After being mentioned at the launch of the A90 generation Supra, Toyota has detailed an entry-level GR Supra replete with the same exciting exterior design but a four-pot where six-cylinders sat before. Sadly it’s unlikely the new variant will make it downunder.
A four-cylinder Supra variant will arrive at a more affordable price to do battle with less focussed sports coupes. Think of the BMW 2 Series and Audi TT, but it will also offer a stepping stone for current 86 owners.
This isn’t the first time Toyota has offered a lesser Supra, the 90s A80 generation is best known for fire-spitting, 1,000hp antics courtesy of a twin-turbo 2JZ engine, but it’s easy to forget the four-speed slushbox and uninspiring aspirated engine of the base model.
Sadly, Toyota Australia confirmed there are currently no plans to introduce the four-cylinder which we reckon is a real shame with the value proposition of the base model.
BMW’s range-topping Z4 M40i lists for $111,160 ($135,443.80 driveaway) and shares a drivetrain with the Supra GT. The new four-cylinder Supra borrows the engine of the $98,121 ($114,276 driveaway) Z4 sDrive 30i.
That’s a $13,000 difference between four and six-cylinder Z4s, by applying that logic to the $84,900 ($91,771 driveaway) GR Supra GT, the new four-cylinder variant would end up around $75,000.
That’s a lot of unique sportscar for the money in our book. It’s not like BMW’s four-cylinder is a slouch either.
Courtesy of a twin-scroll turbocharger the two-litre B48 boasts outputs of 190kW/400Nm and a 0-100km/h time of 5.2 seconds. Admittedly, that’s nearly a second slower than the B58 equipped Supra, but only half a second behind a BMW M240i.
Power will be transferred to the rear-wheels only via an eight-speed ZF automatic – not a bad ‘box by any means, but we would love to see a manual for greater driver involvement.
The GR Supra already has a pretty tenacious front end and by swapping to BMW’s B48 four-cylinder the Supra drops 100kg. Most of the weight is lost from the front end, too, improving to a perfect 50:50 weight distribution. You can see just how far back the diminutive engine sits, too.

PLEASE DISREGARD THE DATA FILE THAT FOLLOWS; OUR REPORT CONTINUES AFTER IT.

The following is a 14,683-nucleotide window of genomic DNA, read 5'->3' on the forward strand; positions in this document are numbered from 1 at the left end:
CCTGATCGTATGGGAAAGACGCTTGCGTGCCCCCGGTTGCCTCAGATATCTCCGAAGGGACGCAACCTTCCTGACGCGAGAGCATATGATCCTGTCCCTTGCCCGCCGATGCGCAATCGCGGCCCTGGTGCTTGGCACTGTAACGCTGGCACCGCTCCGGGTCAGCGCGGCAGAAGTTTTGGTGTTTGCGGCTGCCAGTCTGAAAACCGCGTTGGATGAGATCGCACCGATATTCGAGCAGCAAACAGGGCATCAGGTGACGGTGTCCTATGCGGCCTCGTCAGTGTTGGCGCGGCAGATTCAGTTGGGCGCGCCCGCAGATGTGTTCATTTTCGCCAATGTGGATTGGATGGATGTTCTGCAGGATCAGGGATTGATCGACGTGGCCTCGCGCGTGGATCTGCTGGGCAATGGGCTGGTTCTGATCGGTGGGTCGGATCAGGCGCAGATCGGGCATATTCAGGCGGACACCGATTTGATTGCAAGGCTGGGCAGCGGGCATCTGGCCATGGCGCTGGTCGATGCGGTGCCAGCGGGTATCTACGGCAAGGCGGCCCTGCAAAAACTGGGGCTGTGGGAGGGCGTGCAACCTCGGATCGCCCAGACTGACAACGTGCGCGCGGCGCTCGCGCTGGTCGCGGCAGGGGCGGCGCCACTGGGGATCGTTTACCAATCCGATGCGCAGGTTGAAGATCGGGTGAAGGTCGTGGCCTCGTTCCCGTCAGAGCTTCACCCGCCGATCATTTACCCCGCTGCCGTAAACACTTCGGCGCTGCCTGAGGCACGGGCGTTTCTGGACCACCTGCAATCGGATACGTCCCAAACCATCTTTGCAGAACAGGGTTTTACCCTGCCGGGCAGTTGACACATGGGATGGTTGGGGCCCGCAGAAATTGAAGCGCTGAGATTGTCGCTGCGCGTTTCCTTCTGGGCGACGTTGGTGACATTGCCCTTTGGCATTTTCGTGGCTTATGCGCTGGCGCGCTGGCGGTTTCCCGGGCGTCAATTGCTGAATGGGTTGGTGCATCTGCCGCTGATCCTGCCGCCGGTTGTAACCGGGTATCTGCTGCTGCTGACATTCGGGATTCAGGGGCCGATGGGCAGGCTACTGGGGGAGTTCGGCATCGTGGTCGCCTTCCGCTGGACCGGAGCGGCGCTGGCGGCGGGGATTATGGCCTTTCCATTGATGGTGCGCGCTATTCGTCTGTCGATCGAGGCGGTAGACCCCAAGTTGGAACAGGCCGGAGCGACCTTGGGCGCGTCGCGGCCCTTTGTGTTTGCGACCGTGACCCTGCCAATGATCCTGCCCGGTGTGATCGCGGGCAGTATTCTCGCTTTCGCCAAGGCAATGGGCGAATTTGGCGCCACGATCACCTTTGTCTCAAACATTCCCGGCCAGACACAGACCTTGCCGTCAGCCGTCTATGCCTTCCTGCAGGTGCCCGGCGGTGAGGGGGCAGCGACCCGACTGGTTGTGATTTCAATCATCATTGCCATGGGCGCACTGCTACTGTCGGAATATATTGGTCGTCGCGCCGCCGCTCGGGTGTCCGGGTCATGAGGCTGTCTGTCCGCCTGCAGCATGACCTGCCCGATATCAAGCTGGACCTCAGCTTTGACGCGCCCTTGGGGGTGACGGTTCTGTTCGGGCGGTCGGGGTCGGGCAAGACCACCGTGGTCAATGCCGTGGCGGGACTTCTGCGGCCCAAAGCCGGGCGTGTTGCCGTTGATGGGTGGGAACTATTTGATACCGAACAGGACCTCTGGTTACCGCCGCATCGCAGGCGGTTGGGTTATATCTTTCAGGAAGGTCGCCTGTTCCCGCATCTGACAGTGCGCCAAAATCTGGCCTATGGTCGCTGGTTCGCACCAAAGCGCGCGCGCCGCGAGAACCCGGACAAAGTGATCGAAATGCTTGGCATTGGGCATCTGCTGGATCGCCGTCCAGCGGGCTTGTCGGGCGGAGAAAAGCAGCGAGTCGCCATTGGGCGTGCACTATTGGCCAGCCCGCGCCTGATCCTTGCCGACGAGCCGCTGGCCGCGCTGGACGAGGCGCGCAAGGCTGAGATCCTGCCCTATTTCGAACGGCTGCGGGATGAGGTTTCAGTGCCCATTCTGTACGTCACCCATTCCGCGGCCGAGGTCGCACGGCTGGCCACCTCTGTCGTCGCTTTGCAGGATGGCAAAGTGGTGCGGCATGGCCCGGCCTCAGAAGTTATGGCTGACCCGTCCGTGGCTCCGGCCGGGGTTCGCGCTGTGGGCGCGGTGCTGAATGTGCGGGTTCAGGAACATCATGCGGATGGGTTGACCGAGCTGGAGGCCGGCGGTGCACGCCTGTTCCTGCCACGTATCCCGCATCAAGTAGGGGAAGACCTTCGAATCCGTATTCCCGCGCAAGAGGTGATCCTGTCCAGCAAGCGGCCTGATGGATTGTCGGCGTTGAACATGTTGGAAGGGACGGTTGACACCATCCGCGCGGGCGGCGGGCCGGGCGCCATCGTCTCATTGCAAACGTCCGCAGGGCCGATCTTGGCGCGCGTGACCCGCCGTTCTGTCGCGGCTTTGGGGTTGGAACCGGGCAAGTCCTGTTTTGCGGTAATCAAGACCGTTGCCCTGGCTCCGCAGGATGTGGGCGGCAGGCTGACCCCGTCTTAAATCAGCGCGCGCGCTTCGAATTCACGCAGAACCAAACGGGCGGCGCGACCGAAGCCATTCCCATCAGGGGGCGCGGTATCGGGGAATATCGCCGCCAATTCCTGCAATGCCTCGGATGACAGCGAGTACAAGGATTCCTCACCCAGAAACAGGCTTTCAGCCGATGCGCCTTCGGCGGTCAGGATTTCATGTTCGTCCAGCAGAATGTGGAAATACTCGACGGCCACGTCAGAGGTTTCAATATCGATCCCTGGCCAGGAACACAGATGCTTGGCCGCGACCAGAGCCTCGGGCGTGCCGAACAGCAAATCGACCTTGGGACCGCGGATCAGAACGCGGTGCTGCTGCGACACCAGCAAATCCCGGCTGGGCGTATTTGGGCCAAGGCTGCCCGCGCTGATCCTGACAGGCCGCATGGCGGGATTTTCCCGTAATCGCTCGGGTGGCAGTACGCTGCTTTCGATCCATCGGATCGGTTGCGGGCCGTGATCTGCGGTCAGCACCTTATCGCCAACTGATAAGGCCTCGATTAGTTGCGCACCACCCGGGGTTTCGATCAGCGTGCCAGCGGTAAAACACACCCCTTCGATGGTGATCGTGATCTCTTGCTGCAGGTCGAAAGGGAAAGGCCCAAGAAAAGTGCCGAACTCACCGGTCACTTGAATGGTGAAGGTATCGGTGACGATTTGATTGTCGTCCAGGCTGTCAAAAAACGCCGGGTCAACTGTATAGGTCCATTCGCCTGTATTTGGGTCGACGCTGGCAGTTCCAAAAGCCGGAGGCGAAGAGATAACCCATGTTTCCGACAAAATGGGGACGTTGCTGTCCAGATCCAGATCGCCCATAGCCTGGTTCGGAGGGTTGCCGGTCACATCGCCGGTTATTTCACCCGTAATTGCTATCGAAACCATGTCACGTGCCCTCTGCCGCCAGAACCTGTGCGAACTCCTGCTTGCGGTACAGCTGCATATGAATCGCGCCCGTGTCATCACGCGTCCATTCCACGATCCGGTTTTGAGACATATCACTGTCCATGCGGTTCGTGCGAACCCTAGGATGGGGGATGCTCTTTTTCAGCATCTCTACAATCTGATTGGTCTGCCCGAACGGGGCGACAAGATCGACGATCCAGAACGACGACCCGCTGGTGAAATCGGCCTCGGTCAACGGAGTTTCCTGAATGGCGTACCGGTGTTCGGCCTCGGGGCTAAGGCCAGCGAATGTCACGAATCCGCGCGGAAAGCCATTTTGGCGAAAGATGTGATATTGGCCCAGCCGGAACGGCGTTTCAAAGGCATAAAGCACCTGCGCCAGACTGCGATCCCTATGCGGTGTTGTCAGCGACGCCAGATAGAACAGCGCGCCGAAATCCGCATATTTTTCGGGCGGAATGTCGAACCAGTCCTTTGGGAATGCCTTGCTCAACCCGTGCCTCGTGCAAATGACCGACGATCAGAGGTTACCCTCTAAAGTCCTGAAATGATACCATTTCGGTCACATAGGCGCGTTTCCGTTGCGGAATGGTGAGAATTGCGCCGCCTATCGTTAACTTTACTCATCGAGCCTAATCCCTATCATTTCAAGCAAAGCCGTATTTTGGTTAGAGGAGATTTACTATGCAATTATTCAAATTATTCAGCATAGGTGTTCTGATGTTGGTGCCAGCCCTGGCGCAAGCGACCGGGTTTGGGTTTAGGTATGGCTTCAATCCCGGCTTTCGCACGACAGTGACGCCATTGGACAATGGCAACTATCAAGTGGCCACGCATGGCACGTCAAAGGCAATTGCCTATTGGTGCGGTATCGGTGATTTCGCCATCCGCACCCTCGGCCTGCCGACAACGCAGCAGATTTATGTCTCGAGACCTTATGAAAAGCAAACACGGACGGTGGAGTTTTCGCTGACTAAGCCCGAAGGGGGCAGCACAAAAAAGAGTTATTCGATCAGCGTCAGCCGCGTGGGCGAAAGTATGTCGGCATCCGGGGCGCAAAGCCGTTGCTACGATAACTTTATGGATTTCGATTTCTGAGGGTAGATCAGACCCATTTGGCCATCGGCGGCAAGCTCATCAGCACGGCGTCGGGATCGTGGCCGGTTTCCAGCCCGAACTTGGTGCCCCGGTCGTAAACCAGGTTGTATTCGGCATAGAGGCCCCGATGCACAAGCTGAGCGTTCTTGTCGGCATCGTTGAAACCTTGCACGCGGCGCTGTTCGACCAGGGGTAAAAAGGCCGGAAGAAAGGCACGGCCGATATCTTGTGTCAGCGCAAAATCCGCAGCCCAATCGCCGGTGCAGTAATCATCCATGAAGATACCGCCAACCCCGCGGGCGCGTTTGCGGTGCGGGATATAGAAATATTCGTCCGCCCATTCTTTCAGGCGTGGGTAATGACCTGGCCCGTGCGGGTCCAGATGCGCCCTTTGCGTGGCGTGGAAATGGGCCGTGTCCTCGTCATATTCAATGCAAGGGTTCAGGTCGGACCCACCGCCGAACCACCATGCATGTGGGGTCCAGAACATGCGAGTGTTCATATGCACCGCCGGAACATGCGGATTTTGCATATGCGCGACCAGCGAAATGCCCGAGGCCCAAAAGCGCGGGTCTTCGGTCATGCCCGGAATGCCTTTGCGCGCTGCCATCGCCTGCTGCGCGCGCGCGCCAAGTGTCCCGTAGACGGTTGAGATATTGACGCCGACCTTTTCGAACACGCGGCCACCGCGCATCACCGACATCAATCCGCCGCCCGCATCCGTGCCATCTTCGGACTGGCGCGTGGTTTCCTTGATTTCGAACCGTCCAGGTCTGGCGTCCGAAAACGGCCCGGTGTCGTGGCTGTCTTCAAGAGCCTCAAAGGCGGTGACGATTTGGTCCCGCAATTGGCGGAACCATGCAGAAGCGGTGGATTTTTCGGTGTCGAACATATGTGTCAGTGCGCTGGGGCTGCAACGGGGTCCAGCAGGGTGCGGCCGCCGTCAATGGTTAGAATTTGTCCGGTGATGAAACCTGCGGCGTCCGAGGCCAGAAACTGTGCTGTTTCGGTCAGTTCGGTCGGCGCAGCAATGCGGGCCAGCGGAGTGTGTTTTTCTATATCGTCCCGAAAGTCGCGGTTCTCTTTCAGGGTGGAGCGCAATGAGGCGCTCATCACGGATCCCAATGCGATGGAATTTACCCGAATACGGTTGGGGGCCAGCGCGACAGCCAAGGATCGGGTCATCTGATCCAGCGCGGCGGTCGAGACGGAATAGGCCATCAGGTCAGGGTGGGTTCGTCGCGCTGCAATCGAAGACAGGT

The global specification starts with the base live variant that will deliver a no-frills Supra experience. An 8.8-inch screen has by BMW’s old iDrive system, a four-speaker sound system and Alcantara seats complete the interior.
In rather German fashion there are option packs for the supra four-cylinder; the connect packs adds a navigation system and connected apps.
The premium pack mirrors the Australian GTS specification so, naturally, a 12-speaker JBL stereo, wireless charging, storage nets, leather-appointed seats and a head-up display are found inside.
But it’s the sport pack we’re most excited about; with an active LSD, adaptive suspension and a set of uprated brakes this may be a very compelling package.
Pictured here is the Fuji Speedway edition, a variant that cherry-picks the good option packs – connected and sports – a pearl white hue, larger 19-inch alloy wheels, red mirror caps and carbon interior appointments.
A more affordable Toyota Supra with a more tenacious front end, lighter overall weight and better fuel consumption sounds pretty enticing to us.
The two-litre GR Supra will go on sale globally in March this year. If Toyota Australia does bring the four-cylinder to Aus we reckon there is real sales potential.
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